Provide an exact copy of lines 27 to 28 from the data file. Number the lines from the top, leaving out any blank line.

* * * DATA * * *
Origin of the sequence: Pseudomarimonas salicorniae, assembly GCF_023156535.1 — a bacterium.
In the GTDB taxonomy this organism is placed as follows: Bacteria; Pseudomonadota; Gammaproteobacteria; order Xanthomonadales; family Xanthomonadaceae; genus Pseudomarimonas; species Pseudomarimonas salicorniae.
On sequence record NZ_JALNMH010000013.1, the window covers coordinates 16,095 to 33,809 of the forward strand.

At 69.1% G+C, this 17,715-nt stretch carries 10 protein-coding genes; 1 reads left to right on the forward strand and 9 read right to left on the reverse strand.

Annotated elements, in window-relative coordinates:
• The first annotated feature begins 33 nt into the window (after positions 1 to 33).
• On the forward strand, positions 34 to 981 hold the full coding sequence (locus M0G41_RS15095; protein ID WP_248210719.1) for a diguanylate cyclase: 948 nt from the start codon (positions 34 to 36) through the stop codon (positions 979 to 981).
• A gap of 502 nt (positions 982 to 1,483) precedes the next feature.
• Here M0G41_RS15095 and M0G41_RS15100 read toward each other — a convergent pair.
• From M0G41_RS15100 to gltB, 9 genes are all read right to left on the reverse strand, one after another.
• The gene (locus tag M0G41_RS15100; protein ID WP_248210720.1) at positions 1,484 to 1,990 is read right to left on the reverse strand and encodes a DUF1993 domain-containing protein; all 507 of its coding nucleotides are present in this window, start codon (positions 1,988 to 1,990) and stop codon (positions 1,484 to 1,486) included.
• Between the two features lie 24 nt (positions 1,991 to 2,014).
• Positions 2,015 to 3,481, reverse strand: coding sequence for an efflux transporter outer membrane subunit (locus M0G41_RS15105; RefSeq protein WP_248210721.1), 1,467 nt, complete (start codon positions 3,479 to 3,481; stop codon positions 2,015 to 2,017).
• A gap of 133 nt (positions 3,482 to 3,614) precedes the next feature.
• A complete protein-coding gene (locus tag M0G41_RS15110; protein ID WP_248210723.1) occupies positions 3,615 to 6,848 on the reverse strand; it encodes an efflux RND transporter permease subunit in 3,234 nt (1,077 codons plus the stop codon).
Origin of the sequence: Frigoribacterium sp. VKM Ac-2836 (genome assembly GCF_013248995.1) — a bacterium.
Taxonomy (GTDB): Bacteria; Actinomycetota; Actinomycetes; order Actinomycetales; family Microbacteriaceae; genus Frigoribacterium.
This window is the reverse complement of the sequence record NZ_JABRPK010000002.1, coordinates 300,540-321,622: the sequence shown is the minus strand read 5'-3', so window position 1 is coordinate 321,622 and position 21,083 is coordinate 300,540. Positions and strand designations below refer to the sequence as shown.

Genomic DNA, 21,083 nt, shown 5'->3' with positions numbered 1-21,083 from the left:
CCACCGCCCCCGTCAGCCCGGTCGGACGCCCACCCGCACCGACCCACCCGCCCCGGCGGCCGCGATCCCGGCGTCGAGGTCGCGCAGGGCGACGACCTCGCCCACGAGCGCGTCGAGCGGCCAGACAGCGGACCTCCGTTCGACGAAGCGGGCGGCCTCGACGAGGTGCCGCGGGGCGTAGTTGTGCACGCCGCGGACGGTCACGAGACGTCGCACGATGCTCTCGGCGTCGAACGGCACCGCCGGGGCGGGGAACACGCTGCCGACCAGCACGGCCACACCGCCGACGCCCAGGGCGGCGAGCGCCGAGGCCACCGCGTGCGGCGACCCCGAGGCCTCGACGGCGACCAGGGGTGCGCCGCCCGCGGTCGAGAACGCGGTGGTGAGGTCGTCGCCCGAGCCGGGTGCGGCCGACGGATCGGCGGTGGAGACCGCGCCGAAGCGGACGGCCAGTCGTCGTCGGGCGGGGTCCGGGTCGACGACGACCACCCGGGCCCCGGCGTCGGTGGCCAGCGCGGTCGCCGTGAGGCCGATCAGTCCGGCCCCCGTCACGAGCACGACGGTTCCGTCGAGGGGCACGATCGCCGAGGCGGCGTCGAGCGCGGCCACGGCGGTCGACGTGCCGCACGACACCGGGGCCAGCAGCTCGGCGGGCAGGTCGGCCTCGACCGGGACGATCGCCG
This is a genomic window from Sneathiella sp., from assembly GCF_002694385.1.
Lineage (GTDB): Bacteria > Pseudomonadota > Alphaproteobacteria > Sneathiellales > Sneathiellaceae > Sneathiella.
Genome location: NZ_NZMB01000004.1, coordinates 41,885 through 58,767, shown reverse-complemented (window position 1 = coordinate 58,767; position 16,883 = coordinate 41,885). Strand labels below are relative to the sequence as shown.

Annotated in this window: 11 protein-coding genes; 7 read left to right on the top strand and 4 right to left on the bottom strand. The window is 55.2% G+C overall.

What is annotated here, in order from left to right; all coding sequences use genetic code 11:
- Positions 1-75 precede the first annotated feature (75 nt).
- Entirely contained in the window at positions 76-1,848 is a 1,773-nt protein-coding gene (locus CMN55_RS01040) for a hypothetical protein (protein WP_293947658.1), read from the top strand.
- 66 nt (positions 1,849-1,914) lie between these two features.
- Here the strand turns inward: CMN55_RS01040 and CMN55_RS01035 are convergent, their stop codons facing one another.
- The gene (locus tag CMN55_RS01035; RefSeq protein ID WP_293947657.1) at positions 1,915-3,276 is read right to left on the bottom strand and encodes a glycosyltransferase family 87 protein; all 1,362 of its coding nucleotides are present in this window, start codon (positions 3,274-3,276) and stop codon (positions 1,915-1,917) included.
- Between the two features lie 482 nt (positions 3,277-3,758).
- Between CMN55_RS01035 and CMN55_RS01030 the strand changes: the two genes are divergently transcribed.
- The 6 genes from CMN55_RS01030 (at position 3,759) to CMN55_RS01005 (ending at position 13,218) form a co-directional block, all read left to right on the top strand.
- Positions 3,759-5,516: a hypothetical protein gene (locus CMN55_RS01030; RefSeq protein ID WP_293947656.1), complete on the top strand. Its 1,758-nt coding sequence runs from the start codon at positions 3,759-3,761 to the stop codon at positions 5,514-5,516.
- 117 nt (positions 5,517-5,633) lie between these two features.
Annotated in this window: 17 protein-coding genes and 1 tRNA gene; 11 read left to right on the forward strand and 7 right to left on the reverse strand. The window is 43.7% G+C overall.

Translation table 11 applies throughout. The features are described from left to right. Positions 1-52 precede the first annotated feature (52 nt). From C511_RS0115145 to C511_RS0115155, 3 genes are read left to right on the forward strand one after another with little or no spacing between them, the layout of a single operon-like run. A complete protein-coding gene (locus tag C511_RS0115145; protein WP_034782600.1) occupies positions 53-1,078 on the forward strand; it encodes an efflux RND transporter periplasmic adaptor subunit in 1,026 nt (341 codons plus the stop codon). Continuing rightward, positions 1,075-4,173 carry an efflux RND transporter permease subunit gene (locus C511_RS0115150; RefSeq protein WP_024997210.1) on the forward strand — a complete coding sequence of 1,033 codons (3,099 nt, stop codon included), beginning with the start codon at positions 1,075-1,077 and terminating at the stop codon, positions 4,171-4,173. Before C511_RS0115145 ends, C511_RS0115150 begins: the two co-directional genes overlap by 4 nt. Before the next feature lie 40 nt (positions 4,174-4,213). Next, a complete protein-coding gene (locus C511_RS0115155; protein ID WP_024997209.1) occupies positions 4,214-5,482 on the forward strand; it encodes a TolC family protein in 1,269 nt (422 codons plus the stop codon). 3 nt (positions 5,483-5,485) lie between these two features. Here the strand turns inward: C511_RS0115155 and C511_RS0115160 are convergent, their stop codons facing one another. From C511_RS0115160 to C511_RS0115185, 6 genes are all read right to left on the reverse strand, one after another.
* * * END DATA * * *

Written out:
- Entirely contained in the window at positions 76-1,848 is a 1,773-nt protein-coding gene (locus CMN55_RS01040) for a hypothetical protein (protein WP_293947658.1), read from the top strand.
- 66 nt (positions 1,849-1,914) lie between these two features.